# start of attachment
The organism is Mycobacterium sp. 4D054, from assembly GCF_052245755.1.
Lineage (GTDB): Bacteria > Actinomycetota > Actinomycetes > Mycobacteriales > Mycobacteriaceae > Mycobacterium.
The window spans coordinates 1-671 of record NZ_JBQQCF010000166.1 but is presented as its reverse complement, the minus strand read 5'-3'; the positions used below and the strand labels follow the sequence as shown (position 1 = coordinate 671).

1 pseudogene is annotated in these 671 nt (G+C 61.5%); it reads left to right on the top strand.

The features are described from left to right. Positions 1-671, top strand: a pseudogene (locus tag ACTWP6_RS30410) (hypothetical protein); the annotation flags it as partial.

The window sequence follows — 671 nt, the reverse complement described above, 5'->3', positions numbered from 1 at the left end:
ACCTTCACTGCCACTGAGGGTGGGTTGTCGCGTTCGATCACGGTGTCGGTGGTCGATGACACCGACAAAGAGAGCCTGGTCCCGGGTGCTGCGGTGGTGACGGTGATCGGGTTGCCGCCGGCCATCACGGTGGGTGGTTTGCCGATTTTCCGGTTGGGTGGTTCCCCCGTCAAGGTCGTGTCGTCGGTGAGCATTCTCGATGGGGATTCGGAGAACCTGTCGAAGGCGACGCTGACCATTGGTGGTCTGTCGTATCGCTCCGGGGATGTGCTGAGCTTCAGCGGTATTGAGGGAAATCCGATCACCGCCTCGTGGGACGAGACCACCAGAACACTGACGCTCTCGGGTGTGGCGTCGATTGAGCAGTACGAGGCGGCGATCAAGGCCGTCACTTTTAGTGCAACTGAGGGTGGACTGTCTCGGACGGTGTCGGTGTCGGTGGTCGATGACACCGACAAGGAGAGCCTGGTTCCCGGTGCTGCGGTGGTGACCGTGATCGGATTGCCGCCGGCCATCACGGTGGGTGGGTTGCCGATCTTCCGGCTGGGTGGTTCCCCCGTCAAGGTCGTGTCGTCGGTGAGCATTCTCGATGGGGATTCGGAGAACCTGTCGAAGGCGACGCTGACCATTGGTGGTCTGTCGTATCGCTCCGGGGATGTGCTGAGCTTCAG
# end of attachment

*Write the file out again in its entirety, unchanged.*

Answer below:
The organism is Mycobacterium sp. 4D054, from assembly GCF_052245755.1.
Lineage (GTDB): Bacteria > Actinomycetota > Actinomycetes > Mycobacteriales > Mycobacteriaceae > Mycobacterium.
The window spans coordinates 1-671 of record NZ_JBQQCF010000166.1 but is presented as its reverse complement, the minus strand read 5'-3'; the positions used below and the strand labels follow the sequence as shown (position 1 = coordinate 671).

1 pseudogene is annotated in these 671 nt (G+C 61.5%); it reads left to right on the top strand.

The features are described from left to right. Positions 1-671, top strand: a pseudogene (locus tag ACTWP6_RS30410) (hypothetical protein); the annotation flags it as partial.

The window sequence follows — 671 nt, the reverse complement described above, 5'->3', positions numbered from 1 at the left end:
ACCTTCACTGCCACTGAGGGTGGGTTGTCGCGTTCGATCACGGTGTCGGTGGTCGATGACACCGACAAAGAGAGCCTGGTCCCGGGTGCTGCGGTGGTGACGGTGATCGGGTTGCCGCCGGCCATCACGGTGGGTGGTTTGCCGATTTTCCGGTTGGGTGGTTCCCCCGTCAAGGTCGTGTCGTCGGTGAGCATTCTCGATGGGGATTCGGAGAACCTGTCGAAGGCGACGCTGACCATTGGTGGTCTGTCGTATCGCTCCGGGGATGTGCTGAGCTTCAGCGGTATTGAGGGAAATCCGATCACCGCCTCGTGGGACGAGACCACCAGAACACTGACGCTCTCGGGTGTGGCGTCGATTGAGCAGTACGAGGCGGCGATCAAGGCCGTCACTTTTAGTGCAACTGAGGGTGGACTGTCTCGGACGGTGTCGGTGTCGGTGGTCGATGACACCGACAAGGAGAGCCTGGTTCCCGGTGCTGCGGTGGTGACCGTGATCGGATTGCCGCCGGCCATCACGGTGGGTGGGTTGCCGATCTTCCGGCTGGGTGGTTCCCCCGTCAAGGTCGTGTCGTCGGTGAGCATTCTCGATGGGGATTCGGAGAACCTGTCGAAGGCGACGCTGACCATTGGTGGTCTGTCGTATCGCTCCGGGGATGTGCTGAGCTTCAG